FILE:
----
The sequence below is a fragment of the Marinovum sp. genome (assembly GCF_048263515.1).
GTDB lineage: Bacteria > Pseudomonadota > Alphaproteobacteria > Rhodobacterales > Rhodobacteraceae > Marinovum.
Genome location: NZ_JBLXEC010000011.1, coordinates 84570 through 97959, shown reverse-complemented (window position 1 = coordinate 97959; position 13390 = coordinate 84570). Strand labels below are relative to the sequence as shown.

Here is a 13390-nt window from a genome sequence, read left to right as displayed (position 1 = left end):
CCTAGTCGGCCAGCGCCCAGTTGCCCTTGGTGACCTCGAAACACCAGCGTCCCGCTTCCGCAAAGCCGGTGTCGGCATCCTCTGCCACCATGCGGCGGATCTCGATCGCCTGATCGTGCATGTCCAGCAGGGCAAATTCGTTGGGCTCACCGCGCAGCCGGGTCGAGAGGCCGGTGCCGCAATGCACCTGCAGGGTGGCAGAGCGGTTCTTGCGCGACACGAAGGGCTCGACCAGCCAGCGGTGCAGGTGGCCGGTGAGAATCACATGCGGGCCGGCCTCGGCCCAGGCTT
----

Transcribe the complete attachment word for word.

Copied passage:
The sequence below is a fragment of the Marinovum sp. genome (assembly GCF_048263515.1).
GTDB lineage: Bacteria > Pseudomonadota > Alphaproteobacteria > Rhodobacterales > Rhodobacteraceae > Marinovum.
Genome location: NZ_JBLXEC010000011.1, coordinates 84570 through 97959, shown reverse-complemented (window position 1 = coordinate 97959; position 13390 = coordinate 84570). Strand labels below are relative to the sequence as shown.

Here is a 13390-nt window from a genome sequence, read left to right as displayed (position 1 = left end):
CCTAGTCGGCCAGCGCCCAGTTGCCCTTGGTGACCTCGAAACACCAGCGTCCCGCTTCCGCAAAGCCGGTGTCGGCATCCTCTGCCACCATGCGGCGGATCTCGATCGCCTGATCGTGCATGTCCAGCAGGGCAAATTCGTTGGGCTCACCGCGCAGCCGGGTCGAGAGGCCGGTGCCGCAATGCACCTGCAGGGTGGCAGAGCGGTTCTTGCGCGACACGAAGGGCTCGACCAGCCAGCGGTGCAGGTGGCCGGTGAGAATCACATGCGGGCCGGCCTCGGCCCAGGCTT